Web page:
The use of virus nanoparticles, specifically Chilo and Wiseana Invertebrate Iridovirus, as building blocks for iridescent nanoparticle assemblies and core substrates in the fabrication of metallodielectric nanostructures is discussed. Virus particles are assembled in vitro, yielding films and monoliths with optical iridescence arising from multiple Bragg scattering from close packed crystalline structures of the iridovirus. Bulk viral assemblies are prepared by centrifugation followed by the addition of glutaraldehyde, a cross-linking agent. Long range assemblies were prepared by employing a cell design that forced virus assembly within a confined geometry followed by cross-linking. In addition to these assemblies core-shell particles were created from the same virus. A gold shell is assembled around the viral core by attaching small gold nanoparticles to the virus surface by means of the inherent chemical functionality found within the protein cage structure of the viral capsid. These gold nanoparticles act as nucleation sites for electroless deposition of gold ions from solution. UV/Vis spectroscopy and electron microscopy, were used to verify the creation of the virus assemblages. The optical extinction spectra of the metallo-viral complex were compared to Mie scattering theory and found to be in quantitative agreement. These investigations demonstrate that direct harvesting of biological structures, rather than biochemical modification of protein sequences, is a viable route to create unique, optically active materials.
The use of virus nanoparticles, specifically Chilo and Wiseana Iridovirus, as core substrates in the fabrication of metallodielectric, plasmonic nanostructures is discussed. A gold shell is assembled around the viral core by attaching small, 2 - 5 nm, gold nanoparticles to the virus surface by means of inherent chemical functionality found within the protein cage structure of the viral capsid. These gold nanoparticles act as nucleation sites for electroless deposition of gold ions from solution. The density of the gold nucleation sites on the virus was maximized by reducing the repulsive forces between the gold particles, which was accompolished by controlling the ionic strength of the nanoparticle solution. UV/Vis spectroscopy and transmission electron microscopy were used to verify creation of the virus-Au particles. The optical extinction spectra of the metallo-viral complex were compared to Mie scattering theory and found to be in quantitative agreement.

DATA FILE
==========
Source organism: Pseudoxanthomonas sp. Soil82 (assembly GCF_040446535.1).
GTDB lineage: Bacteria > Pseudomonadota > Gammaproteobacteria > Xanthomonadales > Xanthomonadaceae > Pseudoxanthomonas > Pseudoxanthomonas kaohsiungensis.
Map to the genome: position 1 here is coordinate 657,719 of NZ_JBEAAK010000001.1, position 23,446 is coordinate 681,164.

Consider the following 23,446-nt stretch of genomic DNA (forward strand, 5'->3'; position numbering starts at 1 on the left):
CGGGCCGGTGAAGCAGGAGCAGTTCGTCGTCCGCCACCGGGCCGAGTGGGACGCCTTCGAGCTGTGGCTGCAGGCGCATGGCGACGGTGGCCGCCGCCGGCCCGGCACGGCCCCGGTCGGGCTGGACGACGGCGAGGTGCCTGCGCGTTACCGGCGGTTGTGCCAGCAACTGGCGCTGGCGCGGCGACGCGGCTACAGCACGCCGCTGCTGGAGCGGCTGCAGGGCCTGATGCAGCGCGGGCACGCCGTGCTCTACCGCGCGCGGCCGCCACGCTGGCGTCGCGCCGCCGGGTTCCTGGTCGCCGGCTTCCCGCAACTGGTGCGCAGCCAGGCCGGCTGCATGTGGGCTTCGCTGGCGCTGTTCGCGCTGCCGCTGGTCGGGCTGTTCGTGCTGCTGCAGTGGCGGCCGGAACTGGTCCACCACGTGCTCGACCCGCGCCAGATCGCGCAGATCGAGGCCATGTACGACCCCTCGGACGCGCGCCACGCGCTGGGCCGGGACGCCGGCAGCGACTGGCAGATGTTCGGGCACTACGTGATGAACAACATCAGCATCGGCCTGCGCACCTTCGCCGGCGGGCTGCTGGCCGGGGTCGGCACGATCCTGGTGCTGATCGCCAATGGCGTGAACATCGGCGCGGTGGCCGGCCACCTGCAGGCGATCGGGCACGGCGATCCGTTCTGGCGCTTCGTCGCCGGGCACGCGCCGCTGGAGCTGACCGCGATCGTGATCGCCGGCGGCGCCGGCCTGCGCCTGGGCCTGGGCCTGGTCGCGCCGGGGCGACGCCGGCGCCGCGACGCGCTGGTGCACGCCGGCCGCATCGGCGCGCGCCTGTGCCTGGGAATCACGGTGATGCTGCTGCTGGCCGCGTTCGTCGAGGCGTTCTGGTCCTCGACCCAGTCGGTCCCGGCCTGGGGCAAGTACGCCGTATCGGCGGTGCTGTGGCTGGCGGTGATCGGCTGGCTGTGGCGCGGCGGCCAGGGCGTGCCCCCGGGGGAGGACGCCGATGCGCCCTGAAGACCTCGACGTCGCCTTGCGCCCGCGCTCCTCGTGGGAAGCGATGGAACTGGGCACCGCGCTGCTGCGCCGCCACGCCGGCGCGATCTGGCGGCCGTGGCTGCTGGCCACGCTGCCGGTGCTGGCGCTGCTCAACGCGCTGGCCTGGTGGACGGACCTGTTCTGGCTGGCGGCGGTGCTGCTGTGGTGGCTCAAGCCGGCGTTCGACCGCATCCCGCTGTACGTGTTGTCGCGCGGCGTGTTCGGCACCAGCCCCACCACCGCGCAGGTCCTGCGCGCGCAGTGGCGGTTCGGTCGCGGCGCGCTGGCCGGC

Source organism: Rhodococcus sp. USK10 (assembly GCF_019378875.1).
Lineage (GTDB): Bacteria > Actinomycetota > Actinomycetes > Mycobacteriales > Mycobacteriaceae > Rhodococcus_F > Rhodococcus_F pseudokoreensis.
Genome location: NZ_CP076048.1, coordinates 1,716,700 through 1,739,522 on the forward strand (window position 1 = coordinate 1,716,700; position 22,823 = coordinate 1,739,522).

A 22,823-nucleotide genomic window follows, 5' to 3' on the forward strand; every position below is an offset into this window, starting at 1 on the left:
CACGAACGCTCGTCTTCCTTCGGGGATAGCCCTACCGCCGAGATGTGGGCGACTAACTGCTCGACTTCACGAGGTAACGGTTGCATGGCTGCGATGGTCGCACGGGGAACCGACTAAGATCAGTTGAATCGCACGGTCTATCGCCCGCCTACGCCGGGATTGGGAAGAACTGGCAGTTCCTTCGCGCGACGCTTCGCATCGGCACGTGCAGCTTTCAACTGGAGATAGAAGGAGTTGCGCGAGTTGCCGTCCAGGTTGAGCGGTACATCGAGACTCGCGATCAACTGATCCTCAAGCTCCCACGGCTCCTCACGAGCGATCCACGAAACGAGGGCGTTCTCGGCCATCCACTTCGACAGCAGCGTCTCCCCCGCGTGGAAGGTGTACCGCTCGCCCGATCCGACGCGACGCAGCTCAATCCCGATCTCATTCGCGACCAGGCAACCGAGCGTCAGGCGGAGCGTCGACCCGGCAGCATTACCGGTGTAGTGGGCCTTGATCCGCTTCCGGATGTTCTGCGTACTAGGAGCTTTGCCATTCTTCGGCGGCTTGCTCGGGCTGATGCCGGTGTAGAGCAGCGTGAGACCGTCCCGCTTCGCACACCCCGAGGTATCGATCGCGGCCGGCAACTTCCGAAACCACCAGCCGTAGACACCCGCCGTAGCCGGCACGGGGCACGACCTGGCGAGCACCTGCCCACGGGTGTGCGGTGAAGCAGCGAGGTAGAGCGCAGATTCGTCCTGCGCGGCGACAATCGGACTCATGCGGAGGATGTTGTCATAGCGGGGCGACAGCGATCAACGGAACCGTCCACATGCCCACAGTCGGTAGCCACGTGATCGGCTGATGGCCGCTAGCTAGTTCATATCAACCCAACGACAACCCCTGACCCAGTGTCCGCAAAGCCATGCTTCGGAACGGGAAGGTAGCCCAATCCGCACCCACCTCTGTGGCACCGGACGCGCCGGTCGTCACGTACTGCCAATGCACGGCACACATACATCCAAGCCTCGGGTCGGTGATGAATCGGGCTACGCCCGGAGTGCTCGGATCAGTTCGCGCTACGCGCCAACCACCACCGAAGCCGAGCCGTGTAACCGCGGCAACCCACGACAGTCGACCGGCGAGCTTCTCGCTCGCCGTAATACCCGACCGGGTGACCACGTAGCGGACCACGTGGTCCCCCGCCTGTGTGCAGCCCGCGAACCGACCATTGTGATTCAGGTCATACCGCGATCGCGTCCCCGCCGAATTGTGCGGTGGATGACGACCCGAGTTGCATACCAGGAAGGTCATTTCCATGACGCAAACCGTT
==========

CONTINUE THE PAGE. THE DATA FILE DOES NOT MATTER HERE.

We have demonstrated a method of fabricating long-range arrays of 2D metallic microstructures on glass surfaces and measured the optical resonances of those structures. Gold and silver stripes are fabricated using microcontact printing with PDMS gratings and electroless plating techniques without the use of resist masks or etching. Changing the blaze angle and periodicity of the gratings used to make the PDMS stamps varies the line widths. The optical response of these fabricated transmission gratings was evaluated by measuring the transmission spectra while varying the angle of the incident light.
We report a surprising chemical reactivity of gold nanoshells with carbon tetrachloride. Gold nanoshells are nanoparticles constructed from a silica core encapsulated in a gold shell. An aminoalkoxysilane linker molecule is used to derivatize the silica surface, which facilitates the attachment of the gold shell. Evidence is shown for the decomposition of the gold shell due to a reaction with carbon tetrachloride. The reaction is believed to proceed through the formation of a charge transfer complex between carbon tetrachloride and the gold-amine complex. The reaction is facilitated by the presence of defects in the shell layer.